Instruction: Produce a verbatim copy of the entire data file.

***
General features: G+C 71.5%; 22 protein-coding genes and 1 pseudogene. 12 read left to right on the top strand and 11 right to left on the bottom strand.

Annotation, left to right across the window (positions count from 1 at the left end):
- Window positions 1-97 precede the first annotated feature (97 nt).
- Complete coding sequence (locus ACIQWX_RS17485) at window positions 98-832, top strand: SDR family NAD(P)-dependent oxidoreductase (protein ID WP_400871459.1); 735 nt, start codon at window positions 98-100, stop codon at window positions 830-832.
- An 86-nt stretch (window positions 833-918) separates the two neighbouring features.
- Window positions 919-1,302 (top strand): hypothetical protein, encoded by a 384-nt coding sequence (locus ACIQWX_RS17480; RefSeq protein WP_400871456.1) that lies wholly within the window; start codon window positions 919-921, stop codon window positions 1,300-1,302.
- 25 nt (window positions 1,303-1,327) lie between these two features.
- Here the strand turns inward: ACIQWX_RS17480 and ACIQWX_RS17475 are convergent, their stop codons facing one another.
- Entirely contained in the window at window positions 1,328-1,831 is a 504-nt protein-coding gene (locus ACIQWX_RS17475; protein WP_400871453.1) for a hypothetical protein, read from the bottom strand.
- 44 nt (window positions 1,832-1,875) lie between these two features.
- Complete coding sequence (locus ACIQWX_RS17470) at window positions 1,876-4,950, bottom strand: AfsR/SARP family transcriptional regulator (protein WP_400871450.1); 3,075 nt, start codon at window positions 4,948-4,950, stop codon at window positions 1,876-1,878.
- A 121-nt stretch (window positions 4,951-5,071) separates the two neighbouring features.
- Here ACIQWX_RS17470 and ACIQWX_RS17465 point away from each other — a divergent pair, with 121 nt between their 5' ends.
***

General features: G+C 71.5%; 22 protein-coding genes and 1 pseudogene. 12 read left to right on the top strand and 11 right to left on the bottom strand.

Annotation, left to right across the window (positions count from 1 at the left end):
- Window positions 1-97 precede the first annotated feature (97 nt).
- Complete coding sequence (locus ACIQWX_RS17485) at window positions 98-832, top strand: SDR family NAD(P)-dependent oxidoreductase (protein ID WP_400871459.1); 735 nt, start codon at window positions 98-100, stop codon at window positions 830-832.
- An 86-nt stretch (window positions 833-918) separates the two neighbouring features.
- Window positions 919-1,302 (top strand): hypothetical protein, encoded by a 384-nt coding sequence (locus ACIQWX_RS17480; RefSeq protein WP_400871456.1) that lies wholly within the window; start codon window positions 919-921, stop codon window positions 1,300-1,302.
- 25 nt (window positions 1,303-1,327) lie between these two features.
- Here the strand turns inward: ACIQWX_RS17480 and ACIQWX_RS17475 are convergent, their stop codons facing one another.
- Entirely contained in the window at window positions 1,328-1,831 is a 504-nt protein-coding gene (locus ACIQWX_RS17475; protein WP_400871453.1) for a hypothetical protein, read from the bottom strand.
- 44 nt (window positions 1,832-1,875) lie between these two features.
- Complete coding sequence (locus ACIQWX_RS17470) at window positions 1,876-4,950, bottom strand: AfsR/SARP family transcriptional regulator (protein WP_400871450.1); 3,075 nt, start codon at window positions 4,948-4,950, stop codon at window positions 1,876-1,878.
- A 121-nt stretch (window positions 4,951-5,071) separates the two neighbouring features.
- Here ACIQWX_RS17470 and ACIQWX_RS17465 point away from each other — a divergent pair, with 121 nt between their 5' ends.